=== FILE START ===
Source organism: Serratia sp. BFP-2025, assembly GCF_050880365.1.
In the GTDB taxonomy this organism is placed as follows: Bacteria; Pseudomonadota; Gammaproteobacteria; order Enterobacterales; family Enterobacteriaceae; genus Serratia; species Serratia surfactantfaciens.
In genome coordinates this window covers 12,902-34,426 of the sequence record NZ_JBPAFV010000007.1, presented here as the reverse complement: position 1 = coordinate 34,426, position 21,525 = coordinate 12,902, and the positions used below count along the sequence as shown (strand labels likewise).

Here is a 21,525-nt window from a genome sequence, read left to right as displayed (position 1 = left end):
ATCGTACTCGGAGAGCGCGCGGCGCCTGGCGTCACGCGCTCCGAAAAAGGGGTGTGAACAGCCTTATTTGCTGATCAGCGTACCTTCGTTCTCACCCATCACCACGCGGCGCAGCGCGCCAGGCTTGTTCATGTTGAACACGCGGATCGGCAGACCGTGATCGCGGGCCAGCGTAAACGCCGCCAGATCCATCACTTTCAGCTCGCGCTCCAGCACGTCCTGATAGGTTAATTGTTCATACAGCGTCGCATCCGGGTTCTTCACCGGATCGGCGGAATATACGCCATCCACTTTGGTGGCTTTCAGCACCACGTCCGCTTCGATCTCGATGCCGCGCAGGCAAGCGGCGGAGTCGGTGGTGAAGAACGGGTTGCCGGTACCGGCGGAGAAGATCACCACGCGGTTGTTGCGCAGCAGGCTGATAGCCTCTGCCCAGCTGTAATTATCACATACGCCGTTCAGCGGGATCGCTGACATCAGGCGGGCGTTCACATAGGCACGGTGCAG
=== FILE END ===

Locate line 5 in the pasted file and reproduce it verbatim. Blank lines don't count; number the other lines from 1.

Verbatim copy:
ATCGTACTCGGAGAGCGCGCGGCGCCTGGCGTCACGCGCTCCGAAAAAGGGGTGTGAACAGCCTTATTTGCTGATCAGCGTACCTTCGTTCTCACCCATCACCACGCGGCGCAGCGCGCCAGGCTTGTTCATGTTGAACACGCGGATCGGCAGACCGTGATCGCGGGCCAGCGTAAACGCCGCCAGATCCATCACTTTCAGCTCGCGCTCCAGCACGTCCTGATAGGTTAATTGTTCATACAGCGTCGCATCCGGGTTCTTCACCGGATCGGCGGAATATACGCCATCCACTTTGGTGGCTTTCAGCACCACGTCCGCTTCGATCTCGATGCCGCGCAGGCAAGCGGCGGAGTCGGTGGTGAAGAACGGGTTGCCGGTACCGGCGGAGAAGATCACCACGCGGTTGTTGCGCAGCAGGCTGATAGCCTCTGCCCAGCTGTAATTATCACATACGCCGTTCAGCGGGATCGCTGACATCAGGCGGGCGTTCACATAGGCACGGTGCAG